Global mobile phone shipments rose 14.6 million to 340.5 million units according to IDC. Strategy Analytics pegged them lower, at 327 million units, noting that the rate of growth slowed from the first half as component (Touchscreens, application processors and cameras) shortages trimmed sales. Many component manufacturers reduced production output during the recession of 2009 and they are struggling, or even unwilling, to restore the capacity in the upturn of 2010.
Nokia is struggling to hold on to the top slot and is relentless loosing volumes and shares to local OEMs in Asia and is getting battered by the likes of Samsung, HTC, Apple and Android-enabled systems in the smartphone segment.
Apple gatecrashed into the top 5 taking out Sony Ericsson from the list. Whats also interesting is that the “Others” segment is also gaining momentum and there’s a lot of Android powering that.
My Take: Nokia will still loose share and we will see a few more names in the list (HTC anyone?)
A Walkman was the ultimate device to have back in 1990s. I remember my first experience with a Walkman: That effect has not been matched by a lot of other experiences. I carried 3 of them during my teens and college years. Here’s a tribute to the iconic Walkman which is now history.
Almost precisely on the ninth birthday of the iPod, Sony Corp. announced that it will cease production of the Walkman, the iconic portable cassette player once seen clipped onto belts or waistbands of joggers around the world. The timing may be sheer coincidence, but its significance is unmistakable. The iPod may not have laughtered the Walkman on its own, but just as the Walkman did in a previous era, the iPod has become almost a generic term to refer to the portable music players of its time.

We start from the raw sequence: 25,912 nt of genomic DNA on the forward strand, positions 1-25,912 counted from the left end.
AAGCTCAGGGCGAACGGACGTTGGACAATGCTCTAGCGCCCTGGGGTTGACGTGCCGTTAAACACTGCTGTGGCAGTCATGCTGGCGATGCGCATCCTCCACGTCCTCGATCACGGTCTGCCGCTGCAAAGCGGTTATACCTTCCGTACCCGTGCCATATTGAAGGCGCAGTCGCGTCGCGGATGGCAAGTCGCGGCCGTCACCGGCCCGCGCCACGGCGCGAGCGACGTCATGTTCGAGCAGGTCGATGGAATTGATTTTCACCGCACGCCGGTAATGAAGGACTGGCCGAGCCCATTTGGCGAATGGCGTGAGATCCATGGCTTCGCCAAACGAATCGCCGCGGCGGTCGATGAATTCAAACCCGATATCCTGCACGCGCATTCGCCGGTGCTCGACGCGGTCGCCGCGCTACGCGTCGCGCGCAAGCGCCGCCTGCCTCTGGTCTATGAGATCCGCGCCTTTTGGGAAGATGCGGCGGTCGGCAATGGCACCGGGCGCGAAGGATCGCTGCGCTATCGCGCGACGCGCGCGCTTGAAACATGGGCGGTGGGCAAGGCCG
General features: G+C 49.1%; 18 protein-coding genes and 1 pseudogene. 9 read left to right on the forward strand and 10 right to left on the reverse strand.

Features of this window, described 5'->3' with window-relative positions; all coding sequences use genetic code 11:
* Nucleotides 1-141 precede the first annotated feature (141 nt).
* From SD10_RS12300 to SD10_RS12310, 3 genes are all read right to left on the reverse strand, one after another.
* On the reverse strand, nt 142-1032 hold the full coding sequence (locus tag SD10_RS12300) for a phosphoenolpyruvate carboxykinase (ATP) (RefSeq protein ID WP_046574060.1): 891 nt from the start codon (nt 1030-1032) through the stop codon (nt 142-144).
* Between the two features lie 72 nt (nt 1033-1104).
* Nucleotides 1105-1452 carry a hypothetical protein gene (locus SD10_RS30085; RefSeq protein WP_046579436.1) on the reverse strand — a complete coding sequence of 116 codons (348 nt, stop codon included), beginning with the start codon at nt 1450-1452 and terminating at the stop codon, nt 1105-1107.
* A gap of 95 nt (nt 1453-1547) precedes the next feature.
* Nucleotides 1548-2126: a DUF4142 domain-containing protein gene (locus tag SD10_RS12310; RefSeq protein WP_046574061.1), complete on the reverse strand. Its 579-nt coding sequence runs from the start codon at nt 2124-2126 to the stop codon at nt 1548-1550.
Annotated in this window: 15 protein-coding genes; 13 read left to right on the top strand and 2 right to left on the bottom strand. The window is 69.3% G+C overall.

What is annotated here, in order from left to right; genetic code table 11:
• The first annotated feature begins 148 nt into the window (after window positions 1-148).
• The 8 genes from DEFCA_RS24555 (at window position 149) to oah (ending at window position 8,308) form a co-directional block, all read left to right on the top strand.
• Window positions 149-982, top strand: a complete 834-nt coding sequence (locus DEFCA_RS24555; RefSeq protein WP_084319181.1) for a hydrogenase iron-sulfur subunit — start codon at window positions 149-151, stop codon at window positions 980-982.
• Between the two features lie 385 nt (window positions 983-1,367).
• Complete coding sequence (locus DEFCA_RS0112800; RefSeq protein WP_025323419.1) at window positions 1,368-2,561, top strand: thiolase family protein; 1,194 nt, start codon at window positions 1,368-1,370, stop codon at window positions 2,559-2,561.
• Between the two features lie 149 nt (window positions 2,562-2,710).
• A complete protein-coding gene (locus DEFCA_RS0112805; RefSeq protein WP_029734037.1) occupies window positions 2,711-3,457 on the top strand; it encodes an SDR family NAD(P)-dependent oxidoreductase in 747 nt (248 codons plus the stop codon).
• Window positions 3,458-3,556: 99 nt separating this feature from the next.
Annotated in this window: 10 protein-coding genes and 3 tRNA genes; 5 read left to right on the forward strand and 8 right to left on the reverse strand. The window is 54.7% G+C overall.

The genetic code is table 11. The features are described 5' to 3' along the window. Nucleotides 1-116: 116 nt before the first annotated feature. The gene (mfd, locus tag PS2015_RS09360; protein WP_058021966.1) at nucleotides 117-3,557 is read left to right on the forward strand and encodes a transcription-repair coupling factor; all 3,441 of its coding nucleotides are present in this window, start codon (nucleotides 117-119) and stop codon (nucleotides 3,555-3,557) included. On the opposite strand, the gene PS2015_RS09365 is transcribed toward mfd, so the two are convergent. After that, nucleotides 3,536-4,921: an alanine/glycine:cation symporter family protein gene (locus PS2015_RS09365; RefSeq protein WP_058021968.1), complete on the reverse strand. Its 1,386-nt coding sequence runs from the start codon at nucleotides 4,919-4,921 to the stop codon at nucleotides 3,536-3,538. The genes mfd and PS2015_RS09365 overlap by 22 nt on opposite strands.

On the surface, the demise of the Walkman seems really to be about the demise of its medium of music delivery: the cassette. In 2009, only 9% of all the music sold was carried on cassettes, and most major companies have stopped producing pre-recorded tapes. But the Walkman was about more than just the cassette; we don’t remember, for instance, the brand of an LP player the way we do the Walkman.
Perhaps it was because the Walkman pulled off the ultimate human dream for music: to free it from the constraints of space and time, to be accessed wherever and whenever the urge strikes. That is singularly the Walkman’s legacy; the iPod, for all its innovation, has merely carried that legacy forward.
About 18 months, Blackberry had an unassailable lead in the US smartphones. An year later, Blackberry was being challenged and within a month or two, serious competition was snapping at Blackberry’s heals. This post examines a few factors behind the fall of Blackberry!